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Germany (Factories Dismantling)

Volume 465: debated on Monday 23 May 1949

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44.

asked the Secretary of State for Foreign Affairs whether he will take steps to cause the dismantling of the six Fischer-Tropsch synthetic oil plants in Western Germany to be discontinued.

Is my hon. Friend aware that the dismantling of factories like this, which do not directly produce arms, has been condemned by all sides of the House and has never found a single supporter in any quarter of the House? Does he not think it time that it came to an end?

Before my hon. Friend replies to that question, will he give an assurance that he will not approve of this constant attempt to nibble away necessary security measures in Germany?

I will only say that we have at last reached final agreement on an inter-governmental basis five weeks ago. We want to clear up the whole situation on that basis and not to re-open all these questions.

Is not the security interest served by a more or less permanent occupation of Germany and, if that is so, surely it is to all our interests to see that normal German industry is put on its feet at the earliest possible moment?

We have always had this problem of security on the one hand and normal industrial development on the other. We have reached finality and it is too late to re-open all this big question.

48.

asked the Secretary of State for Foreign Affairs whether it is intended, despite the recommendations of the Humphrey Committee, to dismantle the wire plant of the Klõckner Werke A. G. Dusseldorf; and whether he can give an assurance that full consideration has been given to the social and economic consequences this would entail.

This plant is to be dismantled in accordance with the recent agreement with the United States and French Governments. The answer to the second part of the Question is, "Yes, Sir."

Is not my hon. Friend aware that the plant that has already been dismantled in this particular works is apparently not of interest to any particular claimant country, and is likely to be entirely wasted; and how does this assist in the reconstruction of Europe?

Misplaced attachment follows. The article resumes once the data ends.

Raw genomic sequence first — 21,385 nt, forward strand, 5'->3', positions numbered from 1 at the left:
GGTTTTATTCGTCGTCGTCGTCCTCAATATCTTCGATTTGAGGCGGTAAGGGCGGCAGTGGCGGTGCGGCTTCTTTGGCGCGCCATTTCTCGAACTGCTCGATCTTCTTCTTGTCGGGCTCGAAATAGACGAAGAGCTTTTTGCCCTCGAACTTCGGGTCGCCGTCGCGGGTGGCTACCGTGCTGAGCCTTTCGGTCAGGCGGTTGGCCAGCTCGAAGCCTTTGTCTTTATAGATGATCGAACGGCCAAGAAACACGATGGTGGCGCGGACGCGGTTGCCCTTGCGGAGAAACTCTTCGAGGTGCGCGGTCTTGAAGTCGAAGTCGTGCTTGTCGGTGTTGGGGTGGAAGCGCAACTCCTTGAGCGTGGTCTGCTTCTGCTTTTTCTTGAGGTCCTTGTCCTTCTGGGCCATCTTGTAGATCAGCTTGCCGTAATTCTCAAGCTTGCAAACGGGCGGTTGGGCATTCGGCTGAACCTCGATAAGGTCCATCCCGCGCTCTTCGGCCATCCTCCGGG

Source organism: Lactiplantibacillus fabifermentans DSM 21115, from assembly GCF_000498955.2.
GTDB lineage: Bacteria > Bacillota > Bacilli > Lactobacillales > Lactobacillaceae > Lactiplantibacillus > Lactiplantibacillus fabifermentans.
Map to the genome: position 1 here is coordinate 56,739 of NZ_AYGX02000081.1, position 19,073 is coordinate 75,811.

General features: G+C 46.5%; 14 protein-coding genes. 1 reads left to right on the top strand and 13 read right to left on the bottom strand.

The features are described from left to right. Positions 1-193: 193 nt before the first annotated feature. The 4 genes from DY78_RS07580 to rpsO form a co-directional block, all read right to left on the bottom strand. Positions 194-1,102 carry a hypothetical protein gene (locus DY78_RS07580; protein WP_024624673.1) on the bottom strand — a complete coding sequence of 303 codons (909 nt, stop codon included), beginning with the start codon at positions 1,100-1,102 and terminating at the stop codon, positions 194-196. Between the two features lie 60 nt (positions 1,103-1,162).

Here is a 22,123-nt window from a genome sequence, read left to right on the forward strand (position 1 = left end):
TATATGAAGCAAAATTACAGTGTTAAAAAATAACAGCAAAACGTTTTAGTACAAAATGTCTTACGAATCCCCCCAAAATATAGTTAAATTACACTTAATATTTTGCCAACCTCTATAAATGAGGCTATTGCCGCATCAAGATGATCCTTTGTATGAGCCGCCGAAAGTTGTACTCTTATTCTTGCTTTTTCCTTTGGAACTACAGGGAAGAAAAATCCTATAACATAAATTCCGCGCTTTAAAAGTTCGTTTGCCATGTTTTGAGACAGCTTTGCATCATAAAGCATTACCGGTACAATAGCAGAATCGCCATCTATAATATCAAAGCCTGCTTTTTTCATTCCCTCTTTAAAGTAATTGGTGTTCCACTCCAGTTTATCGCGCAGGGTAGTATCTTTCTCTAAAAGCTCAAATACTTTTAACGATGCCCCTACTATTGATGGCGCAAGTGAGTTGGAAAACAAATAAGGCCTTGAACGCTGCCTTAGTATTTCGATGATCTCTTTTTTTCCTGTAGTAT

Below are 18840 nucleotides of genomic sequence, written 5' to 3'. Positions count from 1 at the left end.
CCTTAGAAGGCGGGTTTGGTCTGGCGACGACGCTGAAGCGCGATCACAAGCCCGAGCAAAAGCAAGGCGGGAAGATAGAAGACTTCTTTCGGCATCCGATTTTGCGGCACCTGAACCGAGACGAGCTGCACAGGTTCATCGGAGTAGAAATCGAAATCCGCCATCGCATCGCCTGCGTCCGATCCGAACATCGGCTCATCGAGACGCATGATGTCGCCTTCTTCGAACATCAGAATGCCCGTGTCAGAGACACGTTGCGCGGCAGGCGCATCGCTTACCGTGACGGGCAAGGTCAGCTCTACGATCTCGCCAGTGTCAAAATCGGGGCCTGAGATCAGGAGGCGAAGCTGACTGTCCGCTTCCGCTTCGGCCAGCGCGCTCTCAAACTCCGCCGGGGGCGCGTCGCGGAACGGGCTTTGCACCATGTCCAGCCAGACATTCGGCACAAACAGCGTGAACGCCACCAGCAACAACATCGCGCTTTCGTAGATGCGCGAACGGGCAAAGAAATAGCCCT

Is this action being taken on grounds of demilitarisation or reparations, and will the hon. Gentleman agree that further demilitarisation is unnecessary and that further exaction of reparations is inexpedient?

49.

asked the Secretary of State for Foreign Affairs whether any bid has been made by any Inter-Allied Reparations Agency country for the plant of Klöckner Werke A. G. Dusseldorf already dismantled; and if he will prevent the dismantling of the remaining portion pending some assurance that this plant will be usefully employed elsewhere in the interests of the European economy.

No bids for this plant have yet been made because the date for submission of bids has not yet been reached. There is, however, no reason to believe that bids will not be made in due course. The answer to the second part of the Question is in the negative, since to delay dismantling further would not be in the interests of the European economy.

Is not the Under-Secretary aware that, like many other plants which have been dismantled over the past five years, this plant is lying about unclaimed, is not likely to be claimed and will therefore be completely wasted? How can he say that that is a contribution to the European economy?

I am aware that plants have been dismantled without bids being made for them. That is, as the answer to a later Question will show, because allocation was held up while a review was being made of plants to be retained in Germany.

50.

asked the Secretary of State for Foreign Affairs whether he is aware that large quantities of non-warlike plant dismantled in Germany for reparations purposes remains unclaimed by any of the Inter-Allied Reparations Agency Powers; and whether he will prevent further dismantling of such plants until it is clear that they will be utilised productively elsewhere in the interests of the European economy.

Substantial quantities of reparations equipment have not yet been bid for; the allocation of reparations was long delayed while a review was conducted to ensure the deletion from the reparations lists of all plants which might better serve the purposes of European recovery if left in Germany than if removed and re-erected elsewhere. This has now been completed and allocations are proceeding in accordance with the recent agreement with the United States and French Governments. It would not be in the interests of the European economy to delay until the process of allocation is complete the dismantling of those plants which remain on the list. My right hon. Friend could therefore not agree to hold up dismantling even if he were free to do so.

As some four years have gone by since the Inter-Allied Reparations Agency was established in Brussels, is it not clear that if no bids have yet been made for these plants which are still undismantled there is unlikely to be any bid? Is there any purpose whatever in dismantling them unless it is a method of demilitarisation?

I do not agree. I think that the absence of bids does not mean that bids will not be forthcoming now that, as I have shown, allocations have begun again.